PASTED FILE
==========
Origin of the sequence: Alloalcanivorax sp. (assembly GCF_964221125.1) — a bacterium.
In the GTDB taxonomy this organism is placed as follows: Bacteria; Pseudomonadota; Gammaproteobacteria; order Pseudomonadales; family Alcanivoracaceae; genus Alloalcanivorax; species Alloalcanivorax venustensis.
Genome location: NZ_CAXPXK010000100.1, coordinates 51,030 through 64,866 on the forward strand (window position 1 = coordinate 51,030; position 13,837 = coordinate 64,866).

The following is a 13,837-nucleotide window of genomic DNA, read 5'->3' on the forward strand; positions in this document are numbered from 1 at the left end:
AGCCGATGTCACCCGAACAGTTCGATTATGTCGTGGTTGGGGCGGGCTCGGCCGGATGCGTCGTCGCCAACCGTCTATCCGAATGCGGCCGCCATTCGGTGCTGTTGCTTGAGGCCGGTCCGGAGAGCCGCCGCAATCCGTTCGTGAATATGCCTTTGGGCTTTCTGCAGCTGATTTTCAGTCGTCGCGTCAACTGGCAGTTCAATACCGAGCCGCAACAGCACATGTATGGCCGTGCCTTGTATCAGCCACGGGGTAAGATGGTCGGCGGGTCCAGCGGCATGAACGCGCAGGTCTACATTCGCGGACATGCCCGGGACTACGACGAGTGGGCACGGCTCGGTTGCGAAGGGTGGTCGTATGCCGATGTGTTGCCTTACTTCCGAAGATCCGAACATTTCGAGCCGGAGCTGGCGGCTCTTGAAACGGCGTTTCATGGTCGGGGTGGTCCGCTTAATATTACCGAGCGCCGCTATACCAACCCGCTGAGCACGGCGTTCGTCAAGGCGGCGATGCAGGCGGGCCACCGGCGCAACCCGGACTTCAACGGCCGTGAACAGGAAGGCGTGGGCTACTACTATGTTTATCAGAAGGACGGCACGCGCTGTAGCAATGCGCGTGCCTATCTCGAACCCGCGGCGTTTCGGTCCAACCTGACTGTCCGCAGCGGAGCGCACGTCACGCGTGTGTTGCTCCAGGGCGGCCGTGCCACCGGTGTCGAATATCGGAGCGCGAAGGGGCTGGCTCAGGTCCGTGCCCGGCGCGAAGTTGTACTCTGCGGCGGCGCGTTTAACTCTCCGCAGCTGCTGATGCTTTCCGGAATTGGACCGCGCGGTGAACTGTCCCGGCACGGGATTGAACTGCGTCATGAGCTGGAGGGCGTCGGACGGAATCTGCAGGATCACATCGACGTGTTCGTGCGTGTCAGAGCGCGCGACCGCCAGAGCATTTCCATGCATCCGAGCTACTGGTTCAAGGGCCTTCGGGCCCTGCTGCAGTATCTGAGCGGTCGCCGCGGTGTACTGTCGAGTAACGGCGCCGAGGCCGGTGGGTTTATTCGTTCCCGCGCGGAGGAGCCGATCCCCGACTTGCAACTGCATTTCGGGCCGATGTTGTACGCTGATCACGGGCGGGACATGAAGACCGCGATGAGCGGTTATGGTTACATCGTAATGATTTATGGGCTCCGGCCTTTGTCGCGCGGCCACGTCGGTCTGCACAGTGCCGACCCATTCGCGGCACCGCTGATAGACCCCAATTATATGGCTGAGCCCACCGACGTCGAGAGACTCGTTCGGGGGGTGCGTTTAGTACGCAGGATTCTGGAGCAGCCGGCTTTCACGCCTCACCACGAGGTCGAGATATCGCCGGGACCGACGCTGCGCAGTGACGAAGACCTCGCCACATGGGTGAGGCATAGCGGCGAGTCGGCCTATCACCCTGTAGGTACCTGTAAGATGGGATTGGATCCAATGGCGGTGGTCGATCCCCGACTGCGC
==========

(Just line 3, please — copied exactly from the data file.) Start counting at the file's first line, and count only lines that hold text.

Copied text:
Genome location: NZ_CAXPXK010000100.1, coordinates 51,030 through 64,866 on the forward strand (window position 1 = coordinate 51,030; position 13,837 = coordinate 64,866).